Weight Lifting Techniques By Brad Turnbull

Here is the weight training article from Sam’s Fitness Sept 2008 newsletter. Using these weight lifting techniques you can easily add variety into your training without having to incorporate new exercises. This is great if you are training in a home gym situation where you might not have a lot of gym equipment.

In the August 2008 Newsletter article on Building your Chest, I briefly touched on different lifting techniques. This month I am going to expand on the 3 different lifting techniques that you can incorporate into your training.

Your body adapts to exercises after a while. That is why you need to change programs every 6 weeks or so. People often assume that you need to do a new exercise to combat this adaption process. This is true but you can also add variety and shock your system by using different lifting techniques.

This is great for people who are training in a home gym set up. You don’t need a lot of gym equipment. By varying your lifting techniques you increase the number of exercises that you can perform.

Single Rep Method

The first and most commonly used lifting technique is the single rep method. This does not refer to just doing one rep in isolation which is used in strength training. Single Rep lifting is performing one complete rep of a certain exercise, pausing for a moment, and then performing another rep.

Using bench press as an example, you lift the weight off the bench press racks and then lower the weight down towards your chest. When you reach the bottom of the range of motion you then lift the weight up to the starting position where you pause with arms straightened. At this pointed the targeted muscle – chest – is not under load. After a slight pause you repeat the rep again.

So if your set consists of 12 reps – you have effectively done 1 rep 12 times.

The single rep method is great for building strength and muscle mass. Use 8-10 reps for strength or 12 reps for muscle mass.

Continuous Tension Method

As the name suggests, the Continuous Tension Method involves keeping the muscle under constant tension through the entire set. You do not have the pause like I mentioned in the single rep method where the targeted muscle is rested. Since the muscle is under constant tension you will not be able to use the same amount of weight as you will use when performing the single rep method.

Once again using bench press as an example, you start the set at the starting position and lower the weight down to the bottom of the range motion. Push the weight up, but only go up about of the complete range, and without pausing, lower the weight back down and continue with this same pattern until you complete your set.

When using the Continuous Tension Method really open up the rep range. Do at least 12 reps but really concentrate on working the muscle to failure whilst maintaining proper form.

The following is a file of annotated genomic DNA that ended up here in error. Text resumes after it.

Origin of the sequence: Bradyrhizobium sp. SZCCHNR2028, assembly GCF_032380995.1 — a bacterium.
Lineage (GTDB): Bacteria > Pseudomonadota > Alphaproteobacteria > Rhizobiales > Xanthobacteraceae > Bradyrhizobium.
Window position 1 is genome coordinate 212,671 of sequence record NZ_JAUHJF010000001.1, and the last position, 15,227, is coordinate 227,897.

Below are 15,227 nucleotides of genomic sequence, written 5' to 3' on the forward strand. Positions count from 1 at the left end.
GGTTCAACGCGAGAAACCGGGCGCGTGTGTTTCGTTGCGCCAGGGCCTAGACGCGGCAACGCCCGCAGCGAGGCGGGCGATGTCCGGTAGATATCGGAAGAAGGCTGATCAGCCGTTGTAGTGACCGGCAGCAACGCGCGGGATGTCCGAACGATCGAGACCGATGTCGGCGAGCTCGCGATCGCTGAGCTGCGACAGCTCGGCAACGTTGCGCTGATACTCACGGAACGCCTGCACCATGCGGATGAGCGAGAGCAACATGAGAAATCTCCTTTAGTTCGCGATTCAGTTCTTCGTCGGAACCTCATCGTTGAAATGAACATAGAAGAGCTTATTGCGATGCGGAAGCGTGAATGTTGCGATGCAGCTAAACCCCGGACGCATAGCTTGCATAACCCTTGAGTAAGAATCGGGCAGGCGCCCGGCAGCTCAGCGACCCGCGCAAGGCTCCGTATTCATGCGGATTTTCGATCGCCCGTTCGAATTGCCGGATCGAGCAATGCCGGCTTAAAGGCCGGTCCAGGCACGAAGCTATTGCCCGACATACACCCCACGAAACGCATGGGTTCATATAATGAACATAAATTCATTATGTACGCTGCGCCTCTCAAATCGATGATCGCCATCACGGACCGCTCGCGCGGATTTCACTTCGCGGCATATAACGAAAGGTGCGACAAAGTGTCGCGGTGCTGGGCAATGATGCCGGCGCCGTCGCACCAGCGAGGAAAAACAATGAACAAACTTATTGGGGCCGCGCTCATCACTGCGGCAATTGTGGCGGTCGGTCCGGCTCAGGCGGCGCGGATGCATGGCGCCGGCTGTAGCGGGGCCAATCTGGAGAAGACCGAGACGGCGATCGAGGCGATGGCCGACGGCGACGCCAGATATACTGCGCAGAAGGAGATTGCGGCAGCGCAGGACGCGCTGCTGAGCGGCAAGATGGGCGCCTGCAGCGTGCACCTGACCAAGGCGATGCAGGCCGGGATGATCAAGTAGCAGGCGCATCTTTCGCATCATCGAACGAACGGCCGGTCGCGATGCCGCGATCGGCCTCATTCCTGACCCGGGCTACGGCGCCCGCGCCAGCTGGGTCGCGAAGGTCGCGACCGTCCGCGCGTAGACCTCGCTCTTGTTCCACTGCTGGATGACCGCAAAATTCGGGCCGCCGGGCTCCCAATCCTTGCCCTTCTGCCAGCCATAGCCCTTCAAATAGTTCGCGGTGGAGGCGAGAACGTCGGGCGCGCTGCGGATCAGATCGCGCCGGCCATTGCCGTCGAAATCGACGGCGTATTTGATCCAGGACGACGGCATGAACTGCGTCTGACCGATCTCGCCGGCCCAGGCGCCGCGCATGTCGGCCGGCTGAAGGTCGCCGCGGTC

It is critical that you maintain proper form or otherwise you will use secondary muscles rather than the targeted muscle. In the case of the bench press you will start using more triceps. To maintain form, perform the exercise in a slow and controlled fashion and concentrate on feeling the exercise in the targeted muscle group.

The Continuous Tension method is great for building intensity in the muscle. Even though you are not using as much weight you are increasing the time the muscle is under load.

Powerlifting Method

If you are having trouble breaking through your plateaus with the Single Rep Method and Continuous Tension Method, it is time to incorporate the Powerlifting Method. You should only use this method if you have progressed beyond basic training as you will be dropping the reps and using heavier weights.

Once again using the bench press as an example, get in the starting position and take a very deep breath. Since you are using heavier weights you will really need to concentrate on lowering the weight in a controlled fashion. When you reach the bottom of the range of motion it is time to lift the weight. Really concentrate on powering the weight out. Once you near the top of the range exhale.

You don’t exhale at the bottom. By holding onto your breath you give your core greater stability and this will allow you to lift heavier weights.

When you reach the top of the range of motion take a deep breath. Take as many deep breaths as you need and stay in the top of the range until you are ready to complete another rep.

Work in the 6-8 rep range when using the powerlifting method. This will build up your strength and when you return to the single rep method you should be able to better your personal best with your new found strength.

You can use these methods on a variety of home gym setups. The Powertec Multi System, Powertec Power Rack System, Powertec LeverGym or the Ironmaster Quick Lock Dumbbells are all great pieces of gym equipment to use in your home setup.